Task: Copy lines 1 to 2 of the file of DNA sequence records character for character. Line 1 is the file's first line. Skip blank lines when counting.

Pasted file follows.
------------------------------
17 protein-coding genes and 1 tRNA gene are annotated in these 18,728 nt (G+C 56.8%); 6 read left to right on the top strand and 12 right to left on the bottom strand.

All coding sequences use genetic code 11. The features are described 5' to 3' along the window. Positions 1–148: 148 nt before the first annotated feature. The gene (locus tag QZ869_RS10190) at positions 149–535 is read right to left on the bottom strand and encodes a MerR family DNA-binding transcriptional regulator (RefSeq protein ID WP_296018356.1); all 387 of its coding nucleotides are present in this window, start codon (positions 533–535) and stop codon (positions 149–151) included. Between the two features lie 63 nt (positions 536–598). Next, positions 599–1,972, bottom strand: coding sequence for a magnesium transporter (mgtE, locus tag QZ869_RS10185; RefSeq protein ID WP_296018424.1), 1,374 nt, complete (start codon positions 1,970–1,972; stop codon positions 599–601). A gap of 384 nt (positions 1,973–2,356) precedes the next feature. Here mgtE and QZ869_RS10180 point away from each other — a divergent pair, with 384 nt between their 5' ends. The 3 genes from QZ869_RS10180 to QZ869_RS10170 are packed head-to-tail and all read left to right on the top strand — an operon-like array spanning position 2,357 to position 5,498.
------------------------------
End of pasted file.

17 protein-coding genes and 1 tRNA gene are annotated in these 18,728 nt (G+C 56.8%); 6 read left to right on the top strand and 12 right to left on the bottom strand.

All coding sequences use genetic code 11. The features are described 5' to 3' along the window. Positions 1–148: 148 nt before the first annotated feature. The gene (locus tag QZ869_RS10190) at positions 149–535 is read right to left on the bottom strand and encodes a MerR family DNA-binding transcriptional regulator (RefSeq protein ID WP_296018356.1); all 387 of its coding nucleotides are present in this window, start codon (positions 533–535) and stop codon (positions 149–151) included. Between the two features lie 63 nt (positions 536–598). Next, positions 599–1,972, bottom strand: coding sequence for a magnesium transporter (mgtE, locus tag QZ869_RS10185; RefSeq protein ID WP_296018424.1), 1,374 nt, complete (start codon positions 1,970–1,972; stop codon positions 599–601). A gap of 384 nt (positions 1,973–2,356) precedes the next feature. Here mgtE and QZ869_RS10180 point away from each other — a divergent pair, with 384 nt between their 5' ends. The 3 genes from QZ869_RS10180 to QZ869_RS10170 are packed head-to-tail and all read left to right on the top strand — an operon-like array spanning position 2,357 to position 5,498.